Thursday of the Tenth Week of Ordinary Time

+Mt 5: 20-26

I tell you, unless your righteousness surpasses that of the scribes and Pharisees, you will not enter into the kingdom of heaven.

“You have heard that it was said to your ancestors, ‘You shall not kill; and whoever kills will be liable to judgment.’

But I say to you, whoever is angry  with his brother will be liable to judgment, and whoever says to his brother, ‘Raqa,’ will be answerable to the Sanhedrin, and whoever says, ‘You fool,’ will be liable to fiery Gehenna.

Therefore, if you bring your gift to the altar, and there recall that your brother has anything against you,

leave your gift there at the altar, go first and be reconciled with your brother, and then come and offer your gift.

Settle with your opponent quickly while on the way to court with him. Otherwise your opponent will hand you over to the judge, and the judge will hand you over to the guard, and you will be thrown into prison.

Amen, I say to you, you will not be released until you have paid the last penny.

The New American Bible

The Catechism of the Catholic Church

“Teacher, what must I do . . .?”

2052 “Teacher, what good deed must I do, to have eternal life?” To the young man who asked this question, Jesus answers first by invoking the necessity to recognize God as the “One there is who is good,” as the supreme Good and the source of all good. Then Jesus tells him: “If you would enter life, keep the commandments.” And he cites for his questioner the precepts that concern love of neighbor: “You shall not kill, You shall not commit adultery, You shall not steal, You shall not bear false witness, Honor your father and mother.” Finally Jesus sums up these commandments positively: “You shall love your neighbor as yourself.”

2053 To this first reply Jesus adds a second: “If you would be perfect, go, sell what you possess and give to the poor, and you will have treasure in heaven; and come, follow me.” This reply does not do away with the first: following Jesus Christ involves keeping the Commandments. The Law has not been abolished, but rather man is invited to rediscover it in the person of his Master who is its perfect fulfillment. In the three synoptic Gospels, Jesus’ call to the rich young man to follow him, in the obedience of a disciple and in the observance of the Commandments, is joined to the call to poverty and chastity. The evangelical counsels are inseparable from the Commandments.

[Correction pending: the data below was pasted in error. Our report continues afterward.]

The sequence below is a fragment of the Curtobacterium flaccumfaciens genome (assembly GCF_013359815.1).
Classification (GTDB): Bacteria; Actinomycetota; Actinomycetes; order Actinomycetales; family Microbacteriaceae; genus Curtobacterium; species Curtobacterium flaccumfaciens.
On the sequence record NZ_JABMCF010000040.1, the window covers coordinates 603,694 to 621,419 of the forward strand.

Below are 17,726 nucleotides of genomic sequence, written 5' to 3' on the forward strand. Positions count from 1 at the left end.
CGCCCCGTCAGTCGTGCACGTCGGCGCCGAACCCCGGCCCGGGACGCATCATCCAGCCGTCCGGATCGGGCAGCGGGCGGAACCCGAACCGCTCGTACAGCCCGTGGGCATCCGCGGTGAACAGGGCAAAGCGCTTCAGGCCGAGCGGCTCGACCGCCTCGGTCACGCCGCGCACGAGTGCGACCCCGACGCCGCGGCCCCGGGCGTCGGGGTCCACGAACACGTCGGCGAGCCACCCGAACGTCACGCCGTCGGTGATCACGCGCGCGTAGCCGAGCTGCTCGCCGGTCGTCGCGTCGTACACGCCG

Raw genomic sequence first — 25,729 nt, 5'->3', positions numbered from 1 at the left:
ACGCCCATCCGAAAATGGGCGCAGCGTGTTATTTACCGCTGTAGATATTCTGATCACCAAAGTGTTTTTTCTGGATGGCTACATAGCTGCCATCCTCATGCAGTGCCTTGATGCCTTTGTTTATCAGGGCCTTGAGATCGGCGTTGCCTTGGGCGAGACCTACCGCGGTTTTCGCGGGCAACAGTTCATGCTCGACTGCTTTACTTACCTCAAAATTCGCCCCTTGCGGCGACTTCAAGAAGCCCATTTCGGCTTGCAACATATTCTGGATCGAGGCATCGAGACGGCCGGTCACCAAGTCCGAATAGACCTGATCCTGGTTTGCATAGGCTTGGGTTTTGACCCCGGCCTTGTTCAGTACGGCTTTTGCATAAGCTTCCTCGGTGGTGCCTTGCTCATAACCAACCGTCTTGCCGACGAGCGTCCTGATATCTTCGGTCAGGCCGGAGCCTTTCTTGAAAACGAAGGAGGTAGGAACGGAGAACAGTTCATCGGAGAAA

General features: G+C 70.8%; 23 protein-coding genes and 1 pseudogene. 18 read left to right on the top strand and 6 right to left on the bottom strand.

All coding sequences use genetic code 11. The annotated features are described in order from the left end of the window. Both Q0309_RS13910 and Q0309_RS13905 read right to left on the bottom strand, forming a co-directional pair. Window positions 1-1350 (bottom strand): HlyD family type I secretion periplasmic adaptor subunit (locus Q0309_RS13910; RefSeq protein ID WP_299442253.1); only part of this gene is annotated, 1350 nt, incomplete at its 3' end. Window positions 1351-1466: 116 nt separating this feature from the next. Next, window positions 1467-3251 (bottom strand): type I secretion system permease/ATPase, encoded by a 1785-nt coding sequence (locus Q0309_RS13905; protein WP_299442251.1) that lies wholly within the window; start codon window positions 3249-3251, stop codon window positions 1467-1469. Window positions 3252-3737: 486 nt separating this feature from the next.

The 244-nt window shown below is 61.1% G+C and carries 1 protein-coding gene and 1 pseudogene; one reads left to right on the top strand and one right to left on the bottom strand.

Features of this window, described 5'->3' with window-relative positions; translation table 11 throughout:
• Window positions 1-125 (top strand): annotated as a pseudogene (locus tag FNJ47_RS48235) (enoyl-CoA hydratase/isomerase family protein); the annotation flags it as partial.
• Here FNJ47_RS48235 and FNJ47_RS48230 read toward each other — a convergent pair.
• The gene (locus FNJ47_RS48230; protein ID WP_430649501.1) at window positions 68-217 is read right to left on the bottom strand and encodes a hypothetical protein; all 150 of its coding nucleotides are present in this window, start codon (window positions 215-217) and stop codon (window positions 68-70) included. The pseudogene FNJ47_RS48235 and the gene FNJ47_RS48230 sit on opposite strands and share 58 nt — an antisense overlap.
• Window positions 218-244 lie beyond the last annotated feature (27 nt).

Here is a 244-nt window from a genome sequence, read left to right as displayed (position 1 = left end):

2054 Jesus acknowledged the Ten Commandments, but he also showed the power of the Spirit at work in their letter. He preached a “righteousness [which] exceeds that of the scribes and Pharisees” as well as that of the Gentiles. He unfolded all the demands of the Commandments. “You have heard that it was said to the men of old, ‘You shall not kill.’ . . . But I say to you that every one who is angry with his brother shall be liable to judgment.”

2055 When someone asks him, “Which commandment in the Law is the greatest?”Jesus replies: “You shall love the Lord your God with all your heart, and with all your soul, and with all your mind. This is the greatest and first commandment. And a second is like it: You shall love your neighbor as yourself. On these two commandments hang all the Law and the prophets.” The Decalogue must be interpreted in light of this twofold yet single commandment of love, the fullness of the Law:

The commandments: “You shall not commit adultery, You shall not kill, You shall not steal, You shall not covet,” and any other commandment, are summed up in this sentence: “You shall love your neighbor as yourself.” Love does no wrong to a neighbor; therefore love is the fulfilling of the law.

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